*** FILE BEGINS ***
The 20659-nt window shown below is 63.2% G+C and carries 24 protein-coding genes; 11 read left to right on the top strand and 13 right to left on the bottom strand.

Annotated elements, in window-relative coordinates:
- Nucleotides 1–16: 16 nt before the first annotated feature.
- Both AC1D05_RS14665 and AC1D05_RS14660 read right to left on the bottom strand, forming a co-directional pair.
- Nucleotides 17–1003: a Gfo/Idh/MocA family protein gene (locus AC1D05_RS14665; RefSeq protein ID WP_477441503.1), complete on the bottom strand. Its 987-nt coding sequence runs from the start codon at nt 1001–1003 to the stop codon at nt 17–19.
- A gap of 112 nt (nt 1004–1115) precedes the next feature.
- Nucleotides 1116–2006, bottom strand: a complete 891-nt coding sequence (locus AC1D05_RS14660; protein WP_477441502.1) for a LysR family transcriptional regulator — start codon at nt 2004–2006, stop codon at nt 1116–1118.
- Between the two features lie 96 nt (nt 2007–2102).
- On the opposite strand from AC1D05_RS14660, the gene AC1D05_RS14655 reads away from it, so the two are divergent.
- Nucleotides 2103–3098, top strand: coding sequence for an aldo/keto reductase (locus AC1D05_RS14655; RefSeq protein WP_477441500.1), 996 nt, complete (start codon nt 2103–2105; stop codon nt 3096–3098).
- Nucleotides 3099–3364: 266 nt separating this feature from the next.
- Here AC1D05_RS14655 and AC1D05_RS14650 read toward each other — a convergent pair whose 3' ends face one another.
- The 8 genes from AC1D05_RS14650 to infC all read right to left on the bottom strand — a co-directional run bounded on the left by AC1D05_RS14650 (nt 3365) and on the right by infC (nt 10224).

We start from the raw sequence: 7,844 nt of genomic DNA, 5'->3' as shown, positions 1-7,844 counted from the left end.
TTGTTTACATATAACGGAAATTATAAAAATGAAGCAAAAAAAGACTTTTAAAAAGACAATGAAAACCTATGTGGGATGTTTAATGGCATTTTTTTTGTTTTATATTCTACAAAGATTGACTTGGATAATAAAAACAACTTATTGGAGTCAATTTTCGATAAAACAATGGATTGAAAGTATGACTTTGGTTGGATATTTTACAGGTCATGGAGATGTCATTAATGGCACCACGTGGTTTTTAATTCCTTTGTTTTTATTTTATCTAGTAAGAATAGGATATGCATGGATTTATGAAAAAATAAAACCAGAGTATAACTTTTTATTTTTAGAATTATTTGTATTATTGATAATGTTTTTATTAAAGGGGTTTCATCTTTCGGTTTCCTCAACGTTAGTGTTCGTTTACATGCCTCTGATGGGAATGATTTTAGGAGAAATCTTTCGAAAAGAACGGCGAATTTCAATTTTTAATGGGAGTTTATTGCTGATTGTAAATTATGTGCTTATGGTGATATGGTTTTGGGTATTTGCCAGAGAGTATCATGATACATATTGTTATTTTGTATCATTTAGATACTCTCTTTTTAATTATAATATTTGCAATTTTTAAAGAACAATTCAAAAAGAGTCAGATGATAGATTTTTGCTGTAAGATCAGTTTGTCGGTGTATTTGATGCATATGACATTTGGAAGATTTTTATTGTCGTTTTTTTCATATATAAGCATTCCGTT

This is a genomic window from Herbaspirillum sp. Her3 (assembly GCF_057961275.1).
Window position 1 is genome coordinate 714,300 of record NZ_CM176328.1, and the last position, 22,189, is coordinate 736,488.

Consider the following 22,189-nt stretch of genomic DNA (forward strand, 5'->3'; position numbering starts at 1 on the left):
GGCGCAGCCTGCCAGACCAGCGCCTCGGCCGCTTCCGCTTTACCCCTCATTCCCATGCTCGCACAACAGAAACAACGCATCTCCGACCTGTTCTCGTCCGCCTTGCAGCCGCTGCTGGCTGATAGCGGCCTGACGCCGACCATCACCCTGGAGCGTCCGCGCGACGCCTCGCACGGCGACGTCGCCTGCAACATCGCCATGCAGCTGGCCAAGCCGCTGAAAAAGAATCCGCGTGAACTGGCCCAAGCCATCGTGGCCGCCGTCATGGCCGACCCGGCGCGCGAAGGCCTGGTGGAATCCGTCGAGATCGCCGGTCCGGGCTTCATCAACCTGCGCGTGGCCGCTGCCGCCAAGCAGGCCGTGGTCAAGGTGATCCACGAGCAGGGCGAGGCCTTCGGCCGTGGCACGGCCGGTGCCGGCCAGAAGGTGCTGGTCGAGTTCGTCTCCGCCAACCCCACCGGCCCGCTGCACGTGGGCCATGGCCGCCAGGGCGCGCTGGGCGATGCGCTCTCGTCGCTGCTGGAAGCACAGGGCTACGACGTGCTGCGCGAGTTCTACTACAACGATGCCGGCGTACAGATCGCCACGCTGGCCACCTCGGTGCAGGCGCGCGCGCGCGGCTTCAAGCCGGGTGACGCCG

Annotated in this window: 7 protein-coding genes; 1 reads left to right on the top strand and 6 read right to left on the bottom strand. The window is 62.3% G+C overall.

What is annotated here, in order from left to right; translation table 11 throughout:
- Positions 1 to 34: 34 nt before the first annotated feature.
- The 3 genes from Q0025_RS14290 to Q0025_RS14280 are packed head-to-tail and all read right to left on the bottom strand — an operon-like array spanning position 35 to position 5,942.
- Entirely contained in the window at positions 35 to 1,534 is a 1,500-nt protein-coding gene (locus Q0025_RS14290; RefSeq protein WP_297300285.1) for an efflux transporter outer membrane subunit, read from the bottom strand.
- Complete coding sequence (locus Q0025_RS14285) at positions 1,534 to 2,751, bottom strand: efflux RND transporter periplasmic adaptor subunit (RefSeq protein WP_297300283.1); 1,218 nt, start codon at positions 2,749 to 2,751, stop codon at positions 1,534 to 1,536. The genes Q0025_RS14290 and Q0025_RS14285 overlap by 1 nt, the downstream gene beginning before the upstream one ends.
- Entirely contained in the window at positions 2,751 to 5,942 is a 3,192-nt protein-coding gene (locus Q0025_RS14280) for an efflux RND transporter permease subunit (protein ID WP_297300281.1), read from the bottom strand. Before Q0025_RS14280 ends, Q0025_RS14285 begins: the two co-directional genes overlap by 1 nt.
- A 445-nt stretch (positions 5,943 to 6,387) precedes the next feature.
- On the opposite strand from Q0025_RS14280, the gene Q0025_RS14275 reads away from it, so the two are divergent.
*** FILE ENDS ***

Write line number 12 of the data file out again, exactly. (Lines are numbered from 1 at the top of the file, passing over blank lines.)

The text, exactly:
- Here AC1D05_RS14655 and AC1D05_RS14650 read toward each other — a convergent pair whose 3' ends face one another.